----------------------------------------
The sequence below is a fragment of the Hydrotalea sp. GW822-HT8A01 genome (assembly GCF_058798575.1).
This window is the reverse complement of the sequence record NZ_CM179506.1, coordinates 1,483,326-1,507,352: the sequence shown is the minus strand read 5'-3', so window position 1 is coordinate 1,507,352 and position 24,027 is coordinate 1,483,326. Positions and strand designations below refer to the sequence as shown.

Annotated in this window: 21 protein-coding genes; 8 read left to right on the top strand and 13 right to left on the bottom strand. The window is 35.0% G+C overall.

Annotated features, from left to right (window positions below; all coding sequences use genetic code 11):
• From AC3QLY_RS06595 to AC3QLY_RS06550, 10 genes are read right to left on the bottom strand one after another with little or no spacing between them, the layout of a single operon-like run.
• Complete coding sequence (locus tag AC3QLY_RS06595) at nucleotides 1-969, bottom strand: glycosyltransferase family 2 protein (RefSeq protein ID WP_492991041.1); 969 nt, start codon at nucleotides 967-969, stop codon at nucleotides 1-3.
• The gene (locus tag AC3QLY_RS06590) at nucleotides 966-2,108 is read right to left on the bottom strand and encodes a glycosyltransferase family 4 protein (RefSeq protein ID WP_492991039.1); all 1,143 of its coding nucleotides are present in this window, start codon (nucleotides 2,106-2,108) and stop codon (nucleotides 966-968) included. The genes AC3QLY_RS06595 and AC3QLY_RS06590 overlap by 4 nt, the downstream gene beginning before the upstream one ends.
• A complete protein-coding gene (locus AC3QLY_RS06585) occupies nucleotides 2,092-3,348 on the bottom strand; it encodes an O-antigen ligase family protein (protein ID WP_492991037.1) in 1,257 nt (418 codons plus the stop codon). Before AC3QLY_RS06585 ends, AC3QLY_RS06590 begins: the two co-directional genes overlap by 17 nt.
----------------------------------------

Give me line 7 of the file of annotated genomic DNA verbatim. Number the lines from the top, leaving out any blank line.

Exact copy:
• The gene (locus tag AC3QLY_RS06590) at nucleotides 966-2,108 is read right to left on the bottom strand and encodes a glycosyltransferase family 4 protein (RefSeq protein ID WP_492991039.1); all 1,143 of its coding nucleotides are present in this window, start codon (nucleotides 2,106-2,108) and stop codon (nucleotides 966-968) included. The genes AC3QLY_RS06595 and AC3QLY_RS06590 overlap by 4 nt, the downstream gene beginning before the upstream one ends.